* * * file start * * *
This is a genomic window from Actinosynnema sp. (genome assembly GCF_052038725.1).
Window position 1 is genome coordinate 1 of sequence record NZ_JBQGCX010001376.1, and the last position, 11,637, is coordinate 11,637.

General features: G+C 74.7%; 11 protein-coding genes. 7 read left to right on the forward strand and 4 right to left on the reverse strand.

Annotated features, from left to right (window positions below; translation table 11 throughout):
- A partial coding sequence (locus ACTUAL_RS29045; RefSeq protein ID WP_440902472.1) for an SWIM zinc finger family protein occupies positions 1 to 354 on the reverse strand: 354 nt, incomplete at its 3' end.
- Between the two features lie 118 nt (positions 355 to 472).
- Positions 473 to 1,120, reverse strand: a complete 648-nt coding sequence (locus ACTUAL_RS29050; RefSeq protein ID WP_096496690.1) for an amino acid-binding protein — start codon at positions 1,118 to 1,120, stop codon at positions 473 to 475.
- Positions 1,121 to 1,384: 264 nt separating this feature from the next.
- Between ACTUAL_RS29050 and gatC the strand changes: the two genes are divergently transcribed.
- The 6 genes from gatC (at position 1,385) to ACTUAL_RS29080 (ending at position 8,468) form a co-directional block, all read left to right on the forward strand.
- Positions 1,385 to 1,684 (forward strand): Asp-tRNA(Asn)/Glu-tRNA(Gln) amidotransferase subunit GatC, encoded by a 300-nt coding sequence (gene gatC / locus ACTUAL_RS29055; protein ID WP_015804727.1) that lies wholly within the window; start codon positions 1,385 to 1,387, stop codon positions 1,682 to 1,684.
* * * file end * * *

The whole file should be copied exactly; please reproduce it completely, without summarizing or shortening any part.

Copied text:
This is a genomic window from Actinosynnema sp. (genome assembly GCF_052038725.1).
Window position 1 is genome coordinate 1 of sequence record NZ_JBQGCX010001376.1, and the last position, 11,637, is coordinate 11,637.

General features: G+C 74.7%; 11 protein-coding genes. 7 read left to right on the forward strand and 4 right to left on the reverse strand.

Annotated features, from left to right (window positions below; translation table 11 throughout):
- A partial coding sequence (locus ACTUAL_RS29045; RefSeq protein ID WP_440902472.1) for an SWIM zinc finger family protein occupies positions 1 to 354 on the reverse strand: 354 nt, incomplete at its 3' end.
- Between the two features lie 118 nt (positions 355 to 472).
- Positions 473 to 1,120, reverse strand: a complete 648-nt coding sequence (locus ACTUAL_RS29050; RefSeq protein ID WP_096496690.1) for an amino acid-binding protein — start codon at positions 1,118 to 1,120, stop codon at positions 473 to 475.
- Positions 1,121 to 1,384: 264 nt separating this feature from the next.
- Between ACTUAL_RS29050 and gatC the strand changes: the two genes are divergently transcribed.
- The 6 genes from gatC (at position 1,385) to ACTUAL_RS29080 (ending at position 8,468) form a co-directional block, all read left to right on the forward strand.
- Positions 1,385 to 1,684 (forward strand): Asp-tRNA(Asn)/Glu-tRNA(Gln) amidotransferase subunit GatC, encoded by a 300-nt coding sequence (gene gatC / locus ACTUAL_RS29055; protein ID WP_015804727.1) that lies wholly within the window; start codon positions 1,385 to 1,387, stop codon positions 1,682 to 1,684.